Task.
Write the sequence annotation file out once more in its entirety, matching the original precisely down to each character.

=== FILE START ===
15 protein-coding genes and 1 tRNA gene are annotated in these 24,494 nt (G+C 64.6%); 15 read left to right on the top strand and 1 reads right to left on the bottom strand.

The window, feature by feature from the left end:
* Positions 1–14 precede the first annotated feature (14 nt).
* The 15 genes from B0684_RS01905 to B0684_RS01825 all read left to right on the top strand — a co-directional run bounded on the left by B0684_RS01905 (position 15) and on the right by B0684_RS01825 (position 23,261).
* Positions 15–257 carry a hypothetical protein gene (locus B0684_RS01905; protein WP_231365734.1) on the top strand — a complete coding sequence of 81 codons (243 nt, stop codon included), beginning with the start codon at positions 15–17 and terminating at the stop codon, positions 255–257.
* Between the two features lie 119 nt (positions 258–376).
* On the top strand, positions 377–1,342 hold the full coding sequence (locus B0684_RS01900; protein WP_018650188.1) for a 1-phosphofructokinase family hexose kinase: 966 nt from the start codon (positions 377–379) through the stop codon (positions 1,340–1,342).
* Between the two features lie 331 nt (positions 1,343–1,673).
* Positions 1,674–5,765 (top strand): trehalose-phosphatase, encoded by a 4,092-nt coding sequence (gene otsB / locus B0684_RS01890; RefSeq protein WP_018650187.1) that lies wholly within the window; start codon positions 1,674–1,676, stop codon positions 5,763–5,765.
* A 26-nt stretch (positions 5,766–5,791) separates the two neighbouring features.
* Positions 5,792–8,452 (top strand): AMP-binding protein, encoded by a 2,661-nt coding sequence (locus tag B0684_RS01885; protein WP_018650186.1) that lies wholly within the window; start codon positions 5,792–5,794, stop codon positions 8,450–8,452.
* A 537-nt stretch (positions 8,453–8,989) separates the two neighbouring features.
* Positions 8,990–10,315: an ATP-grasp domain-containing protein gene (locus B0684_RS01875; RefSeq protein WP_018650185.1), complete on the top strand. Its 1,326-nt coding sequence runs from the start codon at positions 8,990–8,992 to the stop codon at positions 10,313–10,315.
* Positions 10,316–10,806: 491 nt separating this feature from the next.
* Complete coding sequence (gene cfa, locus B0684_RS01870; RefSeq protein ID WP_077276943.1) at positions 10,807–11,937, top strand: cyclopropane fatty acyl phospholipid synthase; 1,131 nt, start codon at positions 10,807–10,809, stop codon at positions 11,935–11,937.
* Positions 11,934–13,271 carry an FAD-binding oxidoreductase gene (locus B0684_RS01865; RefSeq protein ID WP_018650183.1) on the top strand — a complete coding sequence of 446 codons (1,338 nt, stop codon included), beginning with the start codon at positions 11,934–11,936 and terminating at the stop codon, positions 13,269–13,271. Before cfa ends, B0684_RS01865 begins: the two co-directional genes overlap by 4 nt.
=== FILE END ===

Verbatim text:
15 protein-coding genes and 1 tRNA gene are annotated in these 24,494 nt (G+C 64.6%); 15 read left to right on the top strand and 1 reads right to left on the bottom strand.

The window, feature by feature from the left end:
* Positions 1–14 precede the first annotated feature (14 nt).
* The 15 genes from B0684_RS01905 to B0684_RS01825 all read left to right on the top strand — a co-directional run bounded on the left by B0684_RS01905 (position 15) and on the right by B0684_RS01825 (position 23,261).
* Positions 15–257 carry a hypothetical protein gene (locus B0684_RS01905; protein WP_231365734.1) on the top strand — a complete coding sequence of 81 codons (243 nt, stop codon included), beginning with the start codon at positions 15–17 and terminating at the stop codon, positions 255–257.
* Between the two features lie 119 nt (positions 258–376).
* On the top strand, positions 377–1,342 hold the full coding sequence (locus B0684_RS01900; protein WP_018650188.1) for a 1-phosphofructokinase family hexose kinase: 966 nt from the start codon (positions 377–379) through the stop codon (positions 1,340–1,342).
* Between the two features lie 331 nt (positions 1,343–1,673).
* Positions 1,674–5,765 (top strand): trehalose-phosphatase, encoded by a 4,092-nt coding sequence (gene otsB / locus B0684_RS01890; RefSeq protein WP_018650187.1) that lies wholly within the window; start codon positions 1,674–1,676, stop codon positions 5,763–5,765.
* A 26-nt stretch (positions 5,766–5,791) separates the two neighbouring features.
* Positions 5,792–8,452 (top strand): AMP-binding protein, encoded by a 2,661-nt coding sequence (locus tag B0684_RS01885; protein WP_018650186.1) that lies wholly within the window; start codon positions 5,792–5,794, stop codon positions 8,450–8,452.
* A 537-nt stretch (positions 8,453–8,989) separates the two neighbouring features.
* Positions 8,990–10,315: an ATP-grasp domain-containing protein gene (locus B0684_RS01875; RefSeq protein WP_018650185.1), complete on the top strand. Its 1,326-nt coding sequence runs from the start codon at positions 8,990–8,992 to the stop codon at positions 10,313–10,315.
* Positions 10,316–10,806: 491 nt separating this feature from the next.
* Complete coding sequence (gene cfa, locus B0684_RS01870; RefSeq protein ID WP_077276943.1) at positions 10,807–11,937, top strand: cyclopropane fatty acyl phospholipid synthase; 1,131 nt, start codon at positions 10,807–10,809, stop codon at positions 11,935–11,937.
* Positions 11,934–13,271 carry an FAD-binding oxidoreductase gene (locus B0684_RS01865; RefSeq protein ID WP_018650183.1) on the top strand — a complete coding sequence of 446 codons (1,338 nt, stop codon included), beginning with the start codon at positions 11,934–11,936 and terminating at the stop codon, positions 13,269–13,271. Before cfa ends, B0684_RS01865 begins: the two co-directional genes overlap by 4 nt.